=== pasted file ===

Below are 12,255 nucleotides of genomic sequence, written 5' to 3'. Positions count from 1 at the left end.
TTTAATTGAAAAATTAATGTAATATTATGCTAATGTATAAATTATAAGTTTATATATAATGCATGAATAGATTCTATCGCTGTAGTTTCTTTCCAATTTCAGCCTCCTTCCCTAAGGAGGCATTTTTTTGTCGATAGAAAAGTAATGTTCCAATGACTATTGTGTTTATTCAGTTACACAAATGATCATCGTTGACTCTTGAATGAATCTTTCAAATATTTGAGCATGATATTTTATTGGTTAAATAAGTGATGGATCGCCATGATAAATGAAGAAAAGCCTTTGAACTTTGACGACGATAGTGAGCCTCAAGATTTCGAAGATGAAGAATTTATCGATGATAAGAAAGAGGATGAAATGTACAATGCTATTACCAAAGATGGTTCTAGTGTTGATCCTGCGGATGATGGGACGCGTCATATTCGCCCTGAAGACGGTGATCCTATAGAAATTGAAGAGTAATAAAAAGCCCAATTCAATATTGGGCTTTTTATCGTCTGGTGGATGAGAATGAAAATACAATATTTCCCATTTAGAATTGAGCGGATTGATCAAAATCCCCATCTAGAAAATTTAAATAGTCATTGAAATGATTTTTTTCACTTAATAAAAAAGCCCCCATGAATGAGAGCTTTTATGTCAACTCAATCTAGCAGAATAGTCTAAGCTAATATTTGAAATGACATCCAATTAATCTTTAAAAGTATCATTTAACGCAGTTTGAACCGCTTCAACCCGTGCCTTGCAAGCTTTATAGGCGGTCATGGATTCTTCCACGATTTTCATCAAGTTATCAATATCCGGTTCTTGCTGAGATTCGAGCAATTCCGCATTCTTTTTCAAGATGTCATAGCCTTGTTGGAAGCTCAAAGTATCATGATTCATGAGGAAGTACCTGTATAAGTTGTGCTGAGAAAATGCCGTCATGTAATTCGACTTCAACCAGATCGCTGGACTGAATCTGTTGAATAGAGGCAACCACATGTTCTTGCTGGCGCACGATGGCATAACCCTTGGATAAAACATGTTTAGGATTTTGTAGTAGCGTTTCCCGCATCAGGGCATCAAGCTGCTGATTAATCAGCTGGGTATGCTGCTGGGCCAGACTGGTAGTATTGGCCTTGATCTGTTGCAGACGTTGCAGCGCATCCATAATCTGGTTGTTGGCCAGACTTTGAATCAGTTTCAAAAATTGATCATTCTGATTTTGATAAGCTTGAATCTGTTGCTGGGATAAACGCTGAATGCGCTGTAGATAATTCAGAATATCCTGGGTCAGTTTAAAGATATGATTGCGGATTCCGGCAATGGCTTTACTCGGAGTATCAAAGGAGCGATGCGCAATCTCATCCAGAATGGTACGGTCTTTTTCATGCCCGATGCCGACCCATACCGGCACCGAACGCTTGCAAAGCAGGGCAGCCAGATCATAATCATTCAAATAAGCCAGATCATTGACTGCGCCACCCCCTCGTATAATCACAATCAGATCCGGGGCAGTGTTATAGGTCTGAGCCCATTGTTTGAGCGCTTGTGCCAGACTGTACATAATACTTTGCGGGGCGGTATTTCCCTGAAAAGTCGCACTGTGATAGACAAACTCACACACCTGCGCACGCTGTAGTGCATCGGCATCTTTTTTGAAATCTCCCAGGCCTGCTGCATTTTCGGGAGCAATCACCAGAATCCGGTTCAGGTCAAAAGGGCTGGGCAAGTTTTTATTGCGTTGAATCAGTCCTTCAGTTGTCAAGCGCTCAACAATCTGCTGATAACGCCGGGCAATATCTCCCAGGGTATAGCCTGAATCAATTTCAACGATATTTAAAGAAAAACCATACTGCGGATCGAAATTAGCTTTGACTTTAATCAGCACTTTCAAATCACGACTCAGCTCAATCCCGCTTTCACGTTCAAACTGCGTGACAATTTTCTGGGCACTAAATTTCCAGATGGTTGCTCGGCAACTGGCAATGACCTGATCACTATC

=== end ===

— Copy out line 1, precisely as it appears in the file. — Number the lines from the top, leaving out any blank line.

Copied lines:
Below are 12,255 nucleotides of genomic sequence, written 5' to 3'. Positions count from 1 at the left end.